Tik Maynard’s new book, In the Middle Are the Horseman, comes out from Trafalgar Square Books in June 2018 and is currently available for pre-order. Yesterday we previewed the book and caught up with Tik for a Q&A, and now we are excited to present a two-part series of sneak preview excerpts to tide you over until the book arrives next month!
“I would have done that a little differently,” Bruce said, as he shook his head. “I would have gone slower. It’s not a race. And when you do get the rope around his neck, make sure you leave out more slack.”
I nodded. The horse kicked out as he cantered away from us.
“Right now we just have to catch him,” he continued. “One try with the halter is enough. We just want to get him out of here as calmly as possible. It should be whatever is easiest for the horse. Later, when he’s settled in at my place, we can start with the real work.”
The gelding was now at the far end of the ring, looking straight back at us. One ear was forward and one back, then they switched. But both eyes never left us.
Bruce went to the middle of the corral where he had left his rope and picked it up.
“How we get him in the trailer now depends a lot on what kind of space he’s in. With this size here, the lasso might work best.” He let the rope slide through the honda knot, creating a cylindrical loop a couple of yards in diameter.
“If you keep him at this end, I’ll see if I can throw this over him.”
“Sure, no problem,” I said, but I was a little skeptical, both of Bruce throwing the loop over the horse, and of this being the best tactic to take in order to quietly catch him.
Bruce walked down the middle of the corral, directly at the gelding. The lasso knocked against his thigh as he moved. He stopped about fifteen feet from the horse. I stood on the left side of the ring, so that if the horse moved we knew it would be to the right. Bruce brought his lasso into a slow swing over his head.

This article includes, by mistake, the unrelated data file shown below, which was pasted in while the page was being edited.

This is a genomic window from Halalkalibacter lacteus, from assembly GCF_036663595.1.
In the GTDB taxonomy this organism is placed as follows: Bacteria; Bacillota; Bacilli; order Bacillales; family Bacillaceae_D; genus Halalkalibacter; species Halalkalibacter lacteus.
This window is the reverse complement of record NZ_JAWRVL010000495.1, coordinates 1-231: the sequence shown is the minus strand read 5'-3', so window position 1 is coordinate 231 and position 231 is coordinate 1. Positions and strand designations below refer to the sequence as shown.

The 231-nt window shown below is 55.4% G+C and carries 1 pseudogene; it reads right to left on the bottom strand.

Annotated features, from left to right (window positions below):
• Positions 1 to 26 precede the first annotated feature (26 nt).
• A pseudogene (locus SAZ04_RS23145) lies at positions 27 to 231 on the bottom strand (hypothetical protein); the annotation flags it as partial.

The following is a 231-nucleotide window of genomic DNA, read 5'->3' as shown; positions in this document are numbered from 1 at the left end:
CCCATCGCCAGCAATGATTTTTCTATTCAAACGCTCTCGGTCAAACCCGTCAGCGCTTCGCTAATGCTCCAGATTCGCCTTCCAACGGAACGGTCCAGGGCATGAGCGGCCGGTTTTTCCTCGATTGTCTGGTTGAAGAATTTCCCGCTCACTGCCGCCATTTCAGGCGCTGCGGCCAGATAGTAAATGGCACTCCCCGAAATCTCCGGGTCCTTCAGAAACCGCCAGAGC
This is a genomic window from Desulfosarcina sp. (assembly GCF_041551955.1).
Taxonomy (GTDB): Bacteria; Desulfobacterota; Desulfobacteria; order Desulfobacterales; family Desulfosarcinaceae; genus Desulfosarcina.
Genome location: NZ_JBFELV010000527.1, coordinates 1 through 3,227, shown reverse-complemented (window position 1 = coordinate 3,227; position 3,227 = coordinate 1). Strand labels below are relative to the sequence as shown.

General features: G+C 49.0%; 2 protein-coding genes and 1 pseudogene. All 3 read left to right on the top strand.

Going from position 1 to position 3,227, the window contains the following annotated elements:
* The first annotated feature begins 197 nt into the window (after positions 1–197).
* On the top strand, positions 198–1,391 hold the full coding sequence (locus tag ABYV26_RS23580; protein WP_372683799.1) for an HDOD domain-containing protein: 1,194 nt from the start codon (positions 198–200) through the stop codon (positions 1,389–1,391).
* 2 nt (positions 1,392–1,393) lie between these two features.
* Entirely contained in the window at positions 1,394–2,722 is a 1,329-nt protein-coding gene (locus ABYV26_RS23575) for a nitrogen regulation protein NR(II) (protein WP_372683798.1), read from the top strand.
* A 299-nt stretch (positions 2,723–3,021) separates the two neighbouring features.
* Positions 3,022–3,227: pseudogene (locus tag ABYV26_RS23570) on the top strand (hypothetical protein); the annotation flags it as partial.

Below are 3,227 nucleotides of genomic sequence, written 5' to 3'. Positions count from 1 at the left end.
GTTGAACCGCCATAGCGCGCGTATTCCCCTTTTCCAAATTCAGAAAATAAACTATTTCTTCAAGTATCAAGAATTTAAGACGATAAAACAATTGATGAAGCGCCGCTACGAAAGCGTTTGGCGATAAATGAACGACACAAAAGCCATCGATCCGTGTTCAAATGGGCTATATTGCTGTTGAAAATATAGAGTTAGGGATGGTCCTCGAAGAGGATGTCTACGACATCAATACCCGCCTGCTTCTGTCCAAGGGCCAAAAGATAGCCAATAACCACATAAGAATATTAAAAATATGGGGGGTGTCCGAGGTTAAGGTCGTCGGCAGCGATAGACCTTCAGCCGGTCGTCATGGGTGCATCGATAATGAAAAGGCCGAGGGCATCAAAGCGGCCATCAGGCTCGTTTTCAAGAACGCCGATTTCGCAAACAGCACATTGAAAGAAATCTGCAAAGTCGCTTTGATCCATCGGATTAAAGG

There are many kinds of throws, and I had learned three: the overhand, the houlihan, and the backhand. Bruce was planning a simple overhand. The horse saw the rope move and bolted down the fence. Bruce didn’t hesitate. Once more the lasso went behind the man’s back, picking up speed, before leaving his hands and moving, slowly it seemed, toward the fence, slightly ahead of the gelding. The horse galloped on—straight into the trap. As the rope settled around his neck, his speed and momentum tightened it, but he continued down the fence.
Time seemed to speed up. Bruce madly played out rope, letting the horse gallop, giving him a chance to feel the rope and the easy tension in it. I tried to stand out of the way behind Bruce. He let the horse circle the corral twice and settle.
“This is a lot different than roping cattle!” Bruce yelled to me, coiling in the rope.
I thought back to the afternoon when he had taught me how to rope. Bruce showed me the simple overhand first, then the backhand from different angles, and finally the houlihan. He demonstrated the scoop toss and del viento, but I stuck with the basics. I learned how to switch from the backhand to the hula, but how it’s impossible to go from the hula to the backhand. He showed me how the scoop toss soars into the air like a dove freed from your hand, returning to the earth in a deadfall, until suddenly, when the calf steps into the trap, you pull on the rope, and the scene unfolds in double time, the rope quickly, suddenly, ferociously, alive.
After that lesson, when Bruce had left, I had kept practicing. It was hard enough on the ground; I couldn’t imagine riding at the same time. But I had liked the feel of the rope in my hands and set up a bale of hay on its end, playing with the different roping shots until dark.
“Tik,” Bruce said, breathing hard now, “I don’t call this ‘natural horsemanship.’ Once he’s got that rope around his neck, or a halter on his head, that ain’t ‘natural’ anymore.”
The horse turned his head to the outside of the corral, looking to get away from the tension he felt encircling his neck. There was sweat glistening along his flanks. He broke into a trot. Bruce was watching, ready to release the pressure as soon as the horse took one step toward us.
“Look at it this way,” he said, gesturing to the left with his head while managing the rope. “Over here are the ‘natural horsemen.’ And often there is nothing natural about what they do. And over there,” he nodded to the right, “are the, well, whatever the opposite is—the people who don’t take into account the horse and what its capabilities and tendencies are.” Bruce paused for second, thinking. “There are lots of those guys, I guess. In the middle, though, are the horsemen.”